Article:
As an instance of the march of improvement in this country, observe that over the field of Antietam passes a railway, entirely built since the warfare. The stone bridge over the Antietam Creek, by which insufficient portions of our forces moved while the great battle raged on our extreme right wing, gave me passage to the Soldiers’ Cemetery, which stands on a ridge where Lee in person is said to have taken position, almost within the limits of the clean village of Sharpsburg. The Southerners call this battle after the village; we name it, more picturesquely, in honor of the valley and stream.
|An early post-war view of Antietam National Cemetery, probably|
much as it looked to George Townsend during his 1869 visit.
(Library of Congress)
“The State of Maryland will put Southern dead in here yet.”
If he wanted to get an angry answer he was disappointed,
“I hope they will be put here,” I replied, “if there’s room for them.”
This would be better than at Winchester where the rebel dead lie in a separate cemetery, near by ours, and the two cemeteries make as much contention in the community as a homeopathic and aliopathic doctor pitched side by side. The one is always covered with flowers, and the other scarcely with grass.
|"There is an old but juicy look about the region, pastoral and precipitous together," Townsend wrote |
about the Sharpsburg, Md., area. Here is a view of the 40-Acre Cornfield at Antietam.
There is an old but juicy look about the region, pastoral and precipitous together, and here the North and South struck their alternate flanks together, with centres immovable, like a couple of magnetic eels till one withdrew and the other was unwilling to follow. Here expired Mansfield; but here died McClellan and his little group of personal Generals. Mansfield was an old soldier of duty, who went down at his work. This battle put Burnside at the head of the army, disastrously, though Sprague does say the same thing. Quietly looked into after this interval, it is manifest that Burnside at Antietam was ineffective and dispirited, and no such prompt soldier as Joe Hooker, who opened the battle on the tick of time, prompt as the sun. If McClellan had advanced his centre that day, with Fitz-John Porter in command, and Porter had died on the field, it would have been better for his memory, because lying idle in this action the old due of Chantilly had to be settled by court-martial, to his disgrace.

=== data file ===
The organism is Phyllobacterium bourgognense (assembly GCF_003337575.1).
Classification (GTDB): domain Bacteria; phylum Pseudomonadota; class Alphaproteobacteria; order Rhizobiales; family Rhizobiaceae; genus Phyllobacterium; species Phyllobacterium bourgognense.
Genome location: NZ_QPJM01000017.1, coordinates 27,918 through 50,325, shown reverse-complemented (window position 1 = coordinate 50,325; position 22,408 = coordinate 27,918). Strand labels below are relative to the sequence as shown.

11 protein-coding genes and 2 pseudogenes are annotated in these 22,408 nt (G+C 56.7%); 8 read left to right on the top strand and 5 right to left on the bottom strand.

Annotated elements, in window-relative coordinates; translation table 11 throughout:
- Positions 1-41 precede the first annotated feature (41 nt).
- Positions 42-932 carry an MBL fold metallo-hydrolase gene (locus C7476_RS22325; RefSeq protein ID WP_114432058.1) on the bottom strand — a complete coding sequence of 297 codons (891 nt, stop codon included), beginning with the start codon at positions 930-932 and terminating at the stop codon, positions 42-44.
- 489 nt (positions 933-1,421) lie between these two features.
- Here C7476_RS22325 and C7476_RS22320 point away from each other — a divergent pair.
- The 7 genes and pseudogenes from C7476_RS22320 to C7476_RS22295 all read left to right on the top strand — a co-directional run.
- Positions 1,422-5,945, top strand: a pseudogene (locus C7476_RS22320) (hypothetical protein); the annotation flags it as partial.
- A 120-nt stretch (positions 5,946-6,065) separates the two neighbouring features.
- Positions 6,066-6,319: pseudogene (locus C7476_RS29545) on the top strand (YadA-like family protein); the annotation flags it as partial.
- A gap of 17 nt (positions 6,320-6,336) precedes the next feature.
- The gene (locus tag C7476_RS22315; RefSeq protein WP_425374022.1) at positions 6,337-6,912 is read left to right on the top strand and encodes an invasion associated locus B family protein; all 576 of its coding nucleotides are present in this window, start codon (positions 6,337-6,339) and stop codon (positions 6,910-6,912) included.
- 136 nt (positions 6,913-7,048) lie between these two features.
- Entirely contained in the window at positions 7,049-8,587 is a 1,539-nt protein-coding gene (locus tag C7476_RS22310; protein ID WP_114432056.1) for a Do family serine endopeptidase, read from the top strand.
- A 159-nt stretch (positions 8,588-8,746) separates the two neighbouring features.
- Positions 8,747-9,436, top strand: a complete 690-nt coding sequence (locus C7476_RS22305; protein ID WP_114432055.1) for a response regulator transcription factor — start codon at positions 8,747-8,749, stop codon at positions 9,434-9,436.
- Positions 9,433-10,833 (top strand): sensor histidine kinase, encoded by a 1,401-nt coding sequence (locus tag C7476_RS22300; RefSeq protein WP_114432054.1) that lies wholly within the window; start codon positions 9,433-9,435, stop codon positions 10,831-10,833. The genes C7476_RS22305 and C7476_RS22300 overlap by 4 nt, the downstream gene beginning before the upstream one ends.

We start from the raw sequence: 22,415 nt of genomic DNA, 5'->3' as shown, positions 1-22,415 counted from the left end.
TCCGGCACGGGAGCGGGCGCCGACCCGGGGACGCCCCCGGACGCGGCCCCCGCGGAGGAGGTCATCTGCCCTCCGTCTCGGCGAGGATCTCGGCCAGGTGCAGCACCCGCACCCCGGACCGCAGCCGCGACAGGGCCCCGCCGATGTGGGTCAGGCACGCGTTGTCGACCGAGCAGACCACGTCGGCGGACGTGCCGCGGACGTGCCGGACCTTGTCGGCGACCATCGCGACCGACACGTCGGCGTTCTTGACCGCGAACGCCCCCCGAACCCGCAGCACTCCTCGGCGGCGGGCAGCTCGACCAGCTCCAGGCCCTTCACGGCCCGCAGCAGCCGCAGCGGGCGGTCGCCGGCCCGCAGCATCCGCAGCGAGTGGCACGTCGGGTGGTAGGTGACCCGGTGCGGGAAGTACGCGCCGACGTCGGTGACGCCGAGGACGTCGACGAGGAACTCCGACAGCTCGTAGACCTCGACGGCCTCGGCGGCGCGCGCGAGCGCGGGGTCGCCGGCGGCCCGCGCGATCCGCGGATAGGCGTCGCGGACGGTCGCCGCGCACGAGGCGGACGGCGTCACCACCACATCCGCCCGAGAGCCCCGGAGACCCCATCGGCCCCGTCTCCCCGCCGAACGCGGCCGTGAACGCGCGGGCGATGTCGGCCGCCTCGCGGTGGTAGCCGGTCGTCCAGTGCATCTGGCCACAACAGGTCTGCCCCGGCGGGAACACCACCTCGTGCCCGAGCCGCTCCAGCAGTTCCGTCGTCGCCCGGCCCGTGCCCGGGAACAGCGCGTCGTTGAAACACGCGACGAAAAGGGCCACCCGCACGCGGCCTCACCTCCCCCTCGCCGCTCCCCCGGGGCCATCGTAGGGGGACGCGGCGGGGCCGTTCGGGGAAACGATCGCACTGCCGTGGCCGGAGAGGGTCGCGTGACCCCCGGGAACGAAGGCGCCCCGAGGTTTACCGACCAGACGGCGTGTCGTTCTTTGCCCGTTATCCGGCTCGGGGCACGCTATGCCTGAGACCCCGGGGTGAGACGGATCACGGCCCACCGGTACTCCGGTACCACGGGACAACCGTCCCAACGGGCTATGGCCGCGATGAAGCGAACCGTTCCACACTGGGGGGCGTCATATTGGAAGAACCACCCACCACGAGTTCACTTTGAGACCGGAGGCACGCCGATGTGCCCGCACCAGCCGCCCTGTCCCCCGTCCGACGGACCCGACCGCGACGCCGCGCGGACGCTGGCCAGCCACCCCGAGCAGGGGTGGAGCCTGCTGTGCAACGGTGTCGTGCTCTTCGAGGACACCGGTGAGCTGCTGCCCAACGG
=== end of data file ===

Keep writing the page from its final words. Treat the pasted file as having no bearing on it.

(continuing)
|George Townsend was no fan of George McClellan, seen here in|
a cropped enlargement of his post-Antietam meeting
with President Lincoln. (Library of Congress)
Among the souvenirs of the battle-field of Antietam is an inscription, written in lead pencil by a visitor, upon one of the head-boards:
ONE UNKNOWN UNION SOLDIER
Here, where you boys shall come
On the tree trunks your names to indite,
I, one of “The Boys” at sound of the drum,
Carved my life into the fight,
I lost my name in the shout
That we litted into the rout
Of the rebs, as we beat ‘em;
My birthplace I lost in my death;
Into my fame leaped my breath;
Call the one and the other “Antietam!”
-- Have something to add (or correct) in this post? E-mail me here.
-- Chicago Tribune, Oct. 23, 1869.
-- Pittsburgh Weekly Gazette, Oct. 16, 1869.
-- The New York Times, Oct. 16, 1869.